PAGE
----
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author
Zabbo, Michaela
supervisor
organization
year
type
H2 - Master's Degree (Two Years)
subject
keywords
European Business Law
language
English
id
1555364
date added to LUP
2010-03-08 15:23:28
date last changed
2010-03-08 15:23:28
@misc{1555364,
  abstract     = {Despite the increasing significance of foreign investment in the global economy, the extent and intensity of regulation at the multilateral level is disproportionate as compared to that of international trade. Unlike the integrated system established under the World Trade Organization, the governance of international investment is highly fragmented, encompassing an amalgamation of customary international law, host state domestic law and a plethora of international agreements, primarily in the form of bilateral investment treaties. Although foreign investment has flourished under the existing legal regime, the need for a comprehensive normative framework is generally recognized and accepted. In light of the patchwork of competing and often conflicting rules that currently comprise international investment law and the inevitable impact of international law on national sovereignty, however, the scope and venue for the administration of such an agreement remain controversial. With regard to the above mentioned issues, this paper analyzes whether, in light of a long line of failed attempts spanning multiple forums over the course of more than fifty years, the pursuit of a multilateral investment regime is a beneficial and, moreover, feasible mission. Furthermore, this paper explores whether, in an economy where capital flows are reversing, global trade is shrinking, and protectionist tendencies are increasing, the pursuit of a comprehensive investment regime becomes a greater concern. The last twenty-five years of growth in foreign investment flows has seemed to suggest that ''the international economic order could exist indefinitely without a multilateral investment agreement. In light of doubts about the cost-effectiveness of expending the time, energy, and political capital necessary to produce a document acceptable to all factions ... a strong committed constituency for universal investment rules has yet to be created. However, the world's economy is facing a financial and economic crisis that is different in nature and magnitude than any before and its full impact has yet to be realized. Amidst signs of rising protectionism, the financial crisis may present the opportunity to revisit the call for a normative framework for international investment, the successful outcome of which will be dependant upon compromise with regard to a balanced consideration of the interests of investors, developing nations and developed countries alike.},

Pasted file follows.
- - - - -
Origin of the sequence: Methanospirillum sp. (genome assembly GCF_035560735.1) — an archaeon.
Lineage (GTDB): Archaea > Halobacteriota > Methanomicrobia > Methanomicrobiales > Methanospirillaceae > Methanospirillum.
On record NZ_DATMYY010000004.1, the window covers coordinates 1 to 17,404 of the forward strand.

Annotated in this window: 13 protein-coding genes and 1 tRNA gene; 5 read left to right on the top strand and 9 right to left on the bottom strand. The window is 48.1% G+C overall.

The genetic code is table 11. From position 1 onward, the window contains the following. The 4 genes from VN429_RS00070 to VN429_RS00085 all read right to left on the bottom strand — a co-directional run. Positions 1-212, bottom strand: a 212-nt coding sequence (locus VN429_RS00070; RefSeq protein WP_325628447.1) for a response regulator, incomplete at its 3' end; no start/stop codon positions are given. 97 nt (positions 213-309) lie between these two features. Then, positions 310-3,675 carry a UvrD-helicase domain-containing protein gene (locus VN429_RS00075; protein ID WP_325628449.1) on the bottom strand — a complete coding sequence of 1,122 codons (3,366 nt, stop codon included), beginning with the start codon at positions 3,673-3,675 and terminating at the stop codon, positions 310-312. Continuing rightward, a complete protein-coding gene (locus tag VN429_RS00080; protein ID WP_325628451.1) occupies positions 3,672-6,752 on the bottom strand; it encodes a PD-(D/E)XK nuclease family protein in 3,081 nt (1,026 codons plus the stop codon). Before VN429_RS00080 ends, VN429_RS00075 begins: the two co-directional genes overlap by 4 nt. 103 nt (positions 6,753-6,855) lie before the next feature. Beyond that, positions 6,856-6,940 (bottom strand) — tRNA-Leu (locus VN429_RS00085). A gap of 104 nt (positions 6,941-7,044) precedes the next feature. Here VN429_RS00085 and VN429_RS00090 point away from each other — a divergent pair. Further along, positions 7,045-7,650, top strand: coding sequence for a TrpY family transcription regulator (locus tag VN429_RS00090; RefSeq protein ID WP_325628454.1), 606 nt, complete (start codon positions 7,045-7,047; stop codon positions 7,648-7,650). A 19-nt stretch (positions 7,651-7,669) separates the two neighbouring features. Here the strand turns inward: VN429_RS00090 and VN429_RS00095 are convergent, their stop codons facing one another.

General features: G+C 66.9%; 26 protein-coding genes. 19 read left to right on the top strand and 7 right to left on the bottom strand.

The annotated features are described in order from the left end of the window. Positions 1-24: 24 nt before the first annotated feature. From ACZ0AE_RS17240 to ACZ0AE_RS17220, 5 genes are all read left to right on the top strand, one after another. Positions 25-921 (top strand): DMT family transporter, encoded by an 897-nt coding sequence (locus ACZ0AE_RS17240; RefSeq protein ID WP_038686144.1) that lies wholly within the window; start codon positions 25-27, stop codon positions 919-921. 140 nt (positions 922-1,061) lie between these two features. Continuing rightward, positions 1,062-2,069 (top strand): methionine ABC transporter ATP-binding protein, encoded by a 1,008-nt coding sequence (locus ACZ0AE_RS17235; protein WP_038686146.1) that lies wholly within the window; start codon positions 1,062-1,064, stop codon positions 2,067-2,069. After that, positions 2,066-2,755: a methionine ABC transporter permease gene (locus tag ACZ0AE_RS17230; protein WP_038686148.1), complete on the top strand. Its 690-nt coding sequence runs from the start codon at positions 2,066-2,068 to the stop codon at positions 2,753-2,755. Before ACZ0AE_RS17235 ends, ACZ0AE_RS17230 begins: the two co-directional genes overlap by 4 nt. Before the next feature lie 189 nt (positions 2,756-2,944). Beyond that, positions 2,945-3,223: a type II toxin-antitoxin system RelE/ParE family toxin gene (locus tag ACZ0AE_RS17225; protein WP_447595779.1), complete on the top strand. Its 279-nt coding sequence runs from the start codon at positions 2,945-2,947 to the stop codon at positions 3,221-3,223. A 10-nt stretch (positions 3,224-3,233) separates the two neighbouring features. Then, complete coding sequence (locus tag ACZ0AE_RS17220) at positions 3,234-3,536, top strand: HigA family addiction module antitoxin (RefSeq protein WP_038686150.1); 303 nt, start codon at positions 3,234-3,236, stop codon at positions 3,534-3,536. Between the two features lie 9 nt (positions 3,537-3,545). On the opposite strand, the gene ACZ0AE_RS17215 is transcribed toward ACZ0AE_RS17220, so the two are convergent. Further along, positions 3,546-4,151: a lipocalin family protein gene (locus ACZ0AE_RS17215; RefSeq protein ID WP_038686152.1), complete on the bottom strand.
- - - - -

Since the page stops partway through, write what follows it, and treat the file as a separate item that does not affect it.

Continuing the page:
author       = {Zabbo, Michaela},
  keyword      = {European Business Law},
  language     = {eng},
  note         = {Student Paper},
  title        = {The Call for a Normative Framework for International Investments: Mission Impossible?},
  year         = {2009},
}